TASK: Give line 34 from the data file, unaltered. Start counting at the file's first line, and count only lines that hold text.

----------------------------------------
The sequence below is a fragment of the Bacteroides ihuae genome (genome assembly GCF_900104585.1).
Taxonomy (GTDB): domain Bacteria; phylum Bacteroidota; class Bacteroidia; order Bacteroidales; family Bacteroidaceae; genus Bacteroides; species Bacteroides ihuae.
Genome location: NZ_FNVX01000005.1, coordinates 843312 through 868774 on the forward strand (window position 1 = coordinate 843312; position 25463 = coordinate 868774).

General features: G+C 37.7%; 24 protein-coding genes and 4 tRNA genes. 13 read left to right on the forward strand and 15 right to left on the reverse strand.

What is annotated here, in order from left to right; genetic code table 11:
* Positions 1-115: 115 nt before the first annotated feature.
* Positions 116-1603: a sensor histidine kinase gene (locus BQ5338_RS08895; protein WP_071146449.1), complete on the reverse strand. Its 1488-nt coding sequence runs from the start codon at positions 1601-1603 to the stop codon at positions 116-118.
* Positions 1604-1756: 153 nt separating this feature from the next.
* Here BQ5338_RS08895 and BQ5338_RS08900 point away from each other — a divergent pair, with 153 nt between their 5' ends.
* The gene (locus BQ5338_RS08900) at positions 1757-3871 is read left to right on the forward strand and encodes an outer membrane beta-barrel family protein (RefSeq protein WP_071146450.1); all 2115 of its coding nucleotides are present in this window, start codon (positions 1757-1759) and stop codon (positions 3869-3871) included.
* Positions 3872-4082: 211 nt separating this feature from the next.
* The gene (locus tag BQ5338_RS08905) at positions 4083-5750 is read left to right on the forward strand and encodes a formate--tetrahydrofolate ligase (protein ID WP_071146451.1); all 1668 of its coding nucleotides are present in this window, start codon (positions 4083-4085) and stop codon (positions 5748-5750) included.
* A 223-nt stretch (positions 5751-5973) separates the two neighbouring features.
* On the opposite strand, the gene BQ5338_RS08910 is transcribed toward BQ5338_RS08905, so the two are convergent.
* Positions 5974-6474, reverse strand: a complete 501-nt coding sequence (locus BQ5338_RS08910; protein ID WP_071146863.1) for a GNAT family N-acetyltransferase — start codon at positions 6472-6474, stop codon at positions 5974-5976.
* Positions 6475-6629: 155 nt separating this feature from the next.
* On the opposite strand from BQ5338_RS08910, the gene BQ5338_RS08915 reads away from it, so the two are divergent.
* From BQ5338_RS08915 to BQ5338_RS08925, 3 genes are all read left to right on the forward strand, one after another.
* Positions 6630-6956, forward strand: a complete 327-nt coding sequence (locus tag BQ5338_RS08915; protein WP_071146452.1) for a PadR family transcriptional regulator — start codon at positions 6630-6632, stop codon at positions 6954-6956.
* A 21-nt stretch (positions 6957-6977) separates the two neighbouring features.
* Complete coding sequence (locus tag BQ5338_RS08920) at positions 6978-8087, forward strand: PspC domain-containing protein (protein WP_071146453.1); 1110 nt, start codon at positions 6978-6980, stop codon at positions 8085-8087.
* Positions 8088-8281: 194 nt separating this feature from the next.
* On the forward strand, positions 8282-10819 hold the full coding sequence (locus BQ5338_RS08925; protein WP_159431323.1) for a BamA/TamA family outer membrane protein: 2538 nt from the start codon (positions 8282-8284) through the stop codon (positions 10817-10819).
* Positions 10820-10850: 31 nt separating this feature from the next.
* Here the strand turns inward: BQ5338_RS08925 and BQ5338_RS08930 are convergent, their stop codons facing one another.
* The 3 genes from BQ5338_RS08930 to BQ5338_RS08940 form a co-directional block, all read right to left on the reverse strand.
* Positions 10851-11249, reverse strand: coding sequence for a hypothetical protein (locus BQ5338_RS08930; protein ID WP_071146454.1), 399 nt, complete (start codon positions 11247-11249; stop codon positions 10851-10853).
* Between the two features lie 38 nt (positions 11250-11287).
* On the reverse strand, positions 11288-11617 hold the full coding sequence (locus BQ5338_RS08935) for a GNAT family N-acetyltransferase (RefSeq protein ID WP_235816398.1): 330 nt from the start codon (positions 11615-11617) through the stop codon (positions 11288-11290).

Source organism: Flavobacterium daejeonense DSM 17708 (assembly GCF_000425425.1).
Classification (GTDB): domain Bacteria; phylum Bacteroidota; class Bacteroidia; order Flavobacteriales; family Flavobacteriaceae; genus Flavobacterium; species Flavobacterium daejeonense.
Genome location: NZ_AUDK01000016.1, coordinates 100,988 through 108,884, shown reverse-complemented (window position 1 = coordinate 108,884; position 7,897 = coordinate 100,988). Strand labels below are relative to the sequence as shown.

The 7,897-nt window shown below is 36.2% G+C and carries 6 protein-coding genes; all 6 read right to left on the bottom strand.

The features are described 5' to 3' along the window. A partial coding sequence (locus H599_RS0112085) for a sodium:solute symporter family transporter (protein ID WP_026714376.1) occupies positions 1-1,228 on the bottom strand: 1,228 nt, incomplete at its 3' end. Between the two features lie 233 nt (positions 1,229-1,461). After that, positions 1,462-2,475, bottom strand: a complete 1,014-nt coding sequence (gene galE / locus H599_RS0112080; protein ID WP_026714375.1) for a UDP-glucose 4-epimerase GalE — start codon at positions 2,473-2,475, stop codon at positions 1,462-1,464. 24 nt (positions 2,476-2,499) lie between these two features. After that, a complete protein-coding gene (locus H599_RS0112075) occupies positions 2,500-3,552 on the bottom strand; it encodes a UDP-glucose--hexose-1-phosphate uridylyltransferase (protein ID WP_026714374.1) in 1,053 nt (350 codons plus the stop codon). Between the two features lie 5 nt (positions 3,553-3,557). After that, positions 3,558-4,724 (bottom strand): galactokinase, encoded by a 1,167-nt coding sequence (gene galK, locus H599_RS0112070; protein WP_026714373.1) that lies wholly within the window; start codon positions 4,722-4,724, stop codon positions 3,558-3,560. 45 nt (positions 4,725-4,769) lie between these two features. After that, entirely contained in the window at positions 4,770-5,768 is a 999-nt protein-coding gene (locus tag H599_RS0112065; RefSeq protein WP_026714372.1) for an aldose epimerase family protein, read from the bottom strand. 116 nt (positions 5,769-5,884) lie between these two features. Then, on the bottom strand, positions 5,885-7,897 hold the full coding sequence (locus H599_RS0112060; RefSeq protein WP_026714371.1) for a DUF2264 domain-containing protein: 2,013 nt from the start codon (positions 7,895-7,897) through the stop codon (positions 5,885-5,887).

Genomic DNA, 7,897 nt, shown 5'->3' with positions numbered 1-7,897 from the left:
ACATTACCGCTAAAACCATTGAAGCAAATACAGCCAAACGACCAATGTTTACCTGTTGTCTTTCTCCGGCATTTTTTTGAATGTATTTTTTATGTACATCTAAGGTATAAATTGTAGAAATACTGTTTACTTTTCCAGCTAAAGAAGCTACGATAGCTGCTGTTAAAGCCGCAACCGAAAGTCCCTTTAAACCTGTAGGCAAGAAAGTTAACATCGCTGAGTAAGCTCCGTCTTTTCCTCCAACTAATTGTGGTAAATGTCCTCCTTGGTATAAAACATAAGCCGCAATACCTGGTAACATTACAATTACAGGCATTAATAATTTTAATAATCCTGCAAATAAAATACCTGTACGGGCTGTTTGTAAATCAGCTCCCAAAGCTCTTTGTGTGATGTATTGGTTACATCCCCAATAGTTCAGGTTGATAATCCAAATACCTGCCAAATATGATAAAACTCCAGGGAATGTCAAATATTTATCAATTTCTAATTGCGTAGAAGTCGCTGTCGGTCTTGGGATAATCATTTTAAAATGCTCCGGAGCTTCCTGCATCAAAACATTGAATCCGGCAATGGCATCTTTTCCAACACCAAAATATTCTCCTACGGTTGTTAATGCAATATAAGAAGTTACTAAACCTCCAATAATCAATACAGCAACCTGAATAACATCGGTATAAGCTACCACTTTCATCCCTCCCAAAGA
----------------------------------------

The features are described 5' to 3' along the window. A partial coding sequence (locus H599_RS0112085) for a sodium:solute symporter family transporter (protein ID WP_026714376.1) occupies positions 1-1,228 on the bottom strand: 1,228 nt, incomplete at its 3' end. Between the two features lie 233 nt (positions 1,229-1,461). After that, positions 1,462-2,475, bottom strand: a complete 1,014-nt coding sequence (gene galE / locus H599_RS0112080; protein ID WP_026714375.1) for a UDP-glucose 4-epimerase GalE — start codon at positions 2,473-2,475, stop codon at positions 1,462-1,464. 24 nt (positions 2,476-2,499) lie between these two features. After that, a complete protein-coding gene (locus H599_RS0112075) occupies positions 2,500-3,552 on the bottom strand; it encodes a UDP-glucose--hexose-1-phosphate uridylyltransferase (protein ID WP_026714374.1) in 1,053 nt (350 codons plus the stop codon). Between the two features lie 5 nt (positions 3,553-3,557). After that, positions 3,558-4,724 (bottom strand): galactokinase, encoded by a 1,167-nt coding sequence (gene galK, locus H599_RS0112070; protein WP_026714373.1) that lies wholly within the window; start codon positions 4,722-4,724, stop codon positions 3,558-3,560. 45 nt (positions 4,725-4,769) lie between these two features. After that, entirely contained in the window at positions 4,770-5,768 is a 999-nt protein-coding gene (locus tag H599_RS0112065; RefSeq protein WP_026714372.1) for an aldose epimerase family protein, read from the bottom strand. 116 nt (positions 5,769-5,884) lie between these two features. Then, on the bottom strand, positions 5,885-7,897 hold the full coding sequence (locus H599_RS0112060; RefSeq protein WP_026714371.1) for a DUF2264 domain-containing protein: 2,013 nt from the start codon (positions 7,895-7,897) through the stop codon (positions 5,885-5,887).